Retailers may be forced to search for new supply partners willing to trade with them on longer payment terms or on a ’sale or return’ model, whereby the retailer only pays when goods are sold. However, Hyman says this is unusual.
“Suppliers have overheads too. How do they pay their rent, staff, machines?” he asks.
For most retailers extra cash will be needed to pay suppliers upfront or on shorter payment terms. This could amount to “tens of millions” of pounds, according to one banker.
Retailers with a strong balance sheet may be able to absorb these one-off payments, however, the banker points out it does have “massive working capital implications”.
In its full-year report published last week Debenhams said given the actions of “certain credit insurers” in recent months it had “further sensitised” its forecasts for “a number of extreme working capital scenarios, which…reflect the theoretical impact on liquidity should the group experience a sustained deterioration in trade associated working capital”.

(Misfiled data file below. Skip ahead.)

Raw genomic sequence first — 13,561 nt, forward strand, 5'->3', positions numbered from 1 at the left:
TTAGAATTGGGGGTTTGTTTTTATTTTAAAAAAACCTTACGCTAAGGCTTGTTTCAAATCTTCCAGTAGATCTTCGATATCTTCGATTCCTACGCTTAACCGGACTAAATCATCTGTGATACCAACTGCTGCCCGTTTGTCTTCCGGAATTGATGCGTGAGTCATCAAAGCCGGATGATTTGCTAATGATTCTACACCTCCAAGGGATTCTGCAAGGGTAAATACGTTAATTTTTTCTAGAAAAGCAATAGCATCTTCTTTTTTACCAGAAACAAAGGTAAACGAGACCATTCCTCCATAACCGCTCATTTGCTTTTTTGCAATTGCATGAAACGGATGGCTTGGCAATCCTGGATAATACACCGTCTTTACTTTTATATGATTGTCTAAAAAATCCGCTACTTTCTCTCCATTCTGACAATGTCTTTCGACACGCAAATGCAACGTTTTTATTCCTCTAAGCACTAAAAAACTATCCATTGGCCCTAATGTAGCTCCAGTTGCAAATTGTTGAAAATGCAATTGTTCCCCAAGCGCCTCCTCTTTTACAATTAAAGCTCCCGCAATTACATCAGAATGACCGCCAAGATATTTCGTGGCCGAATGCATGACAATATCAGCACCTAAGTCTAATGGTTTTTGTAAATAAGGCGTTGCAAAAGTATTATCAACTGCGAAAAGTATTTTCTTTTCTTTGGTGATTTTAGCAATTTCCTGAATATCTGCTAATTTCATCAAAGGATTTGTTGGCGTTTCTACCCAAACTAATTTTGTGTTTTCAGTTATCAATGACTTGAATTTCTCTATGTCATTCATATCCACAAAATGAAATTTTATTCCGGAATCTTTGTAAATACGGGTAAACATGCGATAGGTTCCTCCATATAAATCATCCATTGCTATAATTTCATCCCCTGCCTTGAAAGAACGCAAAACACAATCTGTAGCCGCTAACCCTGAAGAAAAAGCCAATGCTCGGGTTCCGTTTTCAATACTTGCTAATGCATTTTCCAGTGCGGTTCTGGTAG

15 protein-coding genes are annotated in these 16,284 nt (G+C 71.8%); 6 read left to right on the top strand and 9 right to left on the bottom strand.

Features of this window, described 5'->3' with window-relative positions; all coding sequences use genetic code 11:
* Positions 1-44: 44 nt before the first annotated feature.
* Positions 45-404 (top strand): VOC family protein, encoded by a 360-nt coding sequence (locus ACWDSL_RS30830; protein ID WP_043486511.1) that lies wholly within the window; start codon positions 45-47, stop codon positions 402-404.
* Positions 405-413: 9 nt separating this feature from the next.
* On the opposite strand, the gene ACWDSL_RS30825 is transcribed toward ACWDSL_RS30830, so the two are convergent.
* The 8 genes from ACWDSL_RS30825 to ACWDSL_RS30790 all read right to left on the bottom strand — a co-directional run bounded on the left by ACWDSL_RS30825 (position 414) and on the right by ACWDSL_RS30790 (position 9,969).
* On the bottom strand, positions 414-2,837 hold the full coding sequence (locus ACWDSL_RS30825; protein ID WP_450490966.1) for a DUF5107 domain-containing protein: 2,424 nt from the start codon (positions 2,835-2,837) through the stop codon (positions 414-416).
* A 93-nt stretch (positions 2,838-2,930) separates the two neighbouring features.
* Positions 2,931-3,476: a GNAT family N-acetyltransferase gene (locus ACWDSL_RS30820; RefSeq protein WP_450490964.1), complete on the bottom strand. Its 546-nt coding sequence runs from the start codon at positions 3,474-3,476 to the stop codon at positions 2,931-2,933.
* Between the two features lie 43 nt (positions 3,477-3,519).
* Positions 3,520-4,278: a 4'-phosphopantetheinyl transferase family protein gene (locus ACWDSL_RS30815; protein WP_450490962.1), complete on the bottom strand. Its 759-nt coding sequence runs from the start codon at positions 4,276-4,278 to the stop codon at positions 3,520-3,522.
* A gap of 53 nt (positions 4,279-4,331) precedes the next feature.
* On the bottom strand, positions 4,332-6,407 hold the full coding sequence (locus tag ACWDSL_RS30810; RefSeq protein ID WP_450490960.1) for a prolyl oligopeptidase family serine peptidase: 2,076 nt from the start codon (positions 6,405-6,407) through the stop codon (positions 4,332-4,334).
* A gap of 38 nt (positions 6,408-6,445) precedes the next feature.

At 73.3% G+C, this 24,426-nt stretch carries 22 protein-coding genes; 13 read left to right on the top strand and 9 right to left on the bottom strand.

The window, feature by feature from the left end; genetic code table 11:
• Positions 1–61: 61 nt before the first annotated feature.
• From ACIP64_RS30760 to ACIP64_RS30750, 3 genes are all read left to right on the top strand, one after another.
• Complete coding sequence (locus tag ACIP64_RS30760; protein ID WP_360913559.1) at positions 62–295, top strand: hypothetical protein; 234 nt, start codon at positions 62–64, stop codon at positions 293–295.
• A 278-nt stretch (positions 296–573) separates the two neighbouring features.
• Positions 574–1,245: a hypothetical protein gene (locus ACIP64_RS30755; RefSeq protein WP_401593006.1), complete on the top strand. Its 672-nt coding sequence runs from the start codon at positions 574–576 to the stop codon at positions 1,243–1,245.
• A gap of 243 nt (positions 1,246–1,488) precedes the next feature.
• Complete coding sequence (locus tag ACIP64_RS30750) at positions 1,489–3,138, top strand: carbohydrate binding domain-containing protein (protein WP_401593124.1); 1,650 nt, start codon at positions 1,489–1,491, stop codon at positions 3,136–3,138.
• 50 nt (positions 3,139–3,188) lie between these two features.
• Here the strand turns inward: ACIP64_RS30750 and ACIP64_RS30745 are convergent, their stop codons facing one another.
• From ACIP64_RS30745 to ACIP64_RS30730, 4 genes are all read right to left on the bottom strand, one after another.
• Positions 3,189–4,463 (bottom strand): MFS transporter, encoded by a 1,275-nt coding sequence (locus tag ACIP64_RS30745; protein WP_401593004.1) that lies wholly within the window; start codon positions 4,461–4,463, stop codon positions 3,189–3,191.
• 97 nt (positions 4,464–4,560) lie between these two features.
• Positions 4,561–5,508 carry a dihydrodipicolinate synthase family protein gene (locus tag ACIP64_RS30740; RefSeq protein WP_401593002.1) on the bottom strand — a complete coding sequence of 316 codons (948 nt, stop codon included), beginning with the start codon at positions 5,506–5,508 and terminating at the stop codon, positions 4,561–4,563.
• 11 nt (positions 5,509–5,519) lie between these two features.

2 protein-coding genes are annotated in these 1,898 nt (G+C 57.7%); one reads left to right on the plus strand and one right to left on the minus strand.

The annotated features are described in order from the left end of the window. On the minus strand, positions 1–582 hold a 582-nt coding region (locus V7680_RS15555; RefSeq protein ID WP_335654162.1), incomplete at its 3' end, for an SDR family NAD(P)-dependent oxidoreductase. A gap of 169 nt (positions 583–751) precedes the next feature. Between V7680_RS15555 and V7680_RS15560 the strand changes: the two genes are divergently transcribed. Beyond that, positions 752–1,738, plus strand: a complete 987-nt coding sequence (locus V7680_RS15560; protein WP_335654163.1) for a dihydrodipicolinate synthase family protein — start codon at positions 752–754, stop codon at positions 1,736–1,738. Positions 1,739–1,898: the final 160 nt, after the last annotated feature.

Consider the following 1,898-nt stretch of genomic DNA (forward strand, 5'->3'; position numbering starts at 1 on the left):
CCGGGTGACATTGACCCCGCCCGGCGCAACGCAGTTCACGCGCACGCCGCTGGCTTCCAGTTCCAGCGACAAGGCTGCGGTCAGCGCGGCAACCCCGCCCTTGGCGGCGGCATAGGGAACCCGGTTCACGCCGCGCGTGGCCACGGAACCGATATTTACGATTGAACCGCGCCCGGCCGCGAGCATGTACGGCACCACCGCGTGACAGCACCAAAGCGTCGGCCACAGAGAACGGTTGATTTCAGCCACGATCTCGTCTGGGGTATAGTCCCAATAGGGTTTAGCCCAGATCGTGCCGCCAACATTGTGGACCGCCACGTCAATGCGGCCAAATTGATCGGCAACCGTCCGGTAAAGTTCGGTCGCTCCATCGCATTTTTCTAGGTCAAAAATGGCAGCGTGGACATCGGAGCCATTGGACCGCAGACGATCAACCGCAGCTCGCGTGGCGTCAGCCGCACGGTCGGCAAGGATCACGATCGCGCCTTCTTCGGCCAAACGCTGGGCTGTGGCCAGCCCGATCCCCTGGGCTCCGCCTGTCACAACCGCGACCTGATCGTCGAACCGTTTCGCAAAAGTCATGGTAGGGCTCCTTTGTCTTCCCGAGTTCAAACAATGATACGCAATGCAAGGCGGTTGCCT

The banker says smart retailers should have planned for events such as credit withdrawal and have the liquidity to trade through.
“When you assume credit insurance is always going to be there it’s tough. The worst time to ask a bank for money is when you need it. You want to put additional headroom in place when you don’t need it,” he says.
He also puts forward the idea of retailers using asset based lending (ABL), whereby financiers lend against the assets of a business – such as stock or property – to help boost working capital.
The banker recommends that all retailers, regardless of their strength, look into how their business could cope without credit insurance. He uses an example of a “strong retailer” which recently approached him to borrow money despite having substantial headroom.
“They said one of the scenarios they’re working up around Brexit is that the UK consumer confidence is hit, we’ve got inflation, decline in real wages and because of that all credit insurance across retail is pulled. What would that mean for their working capital? They wanted more headroom to be able to absorb it.”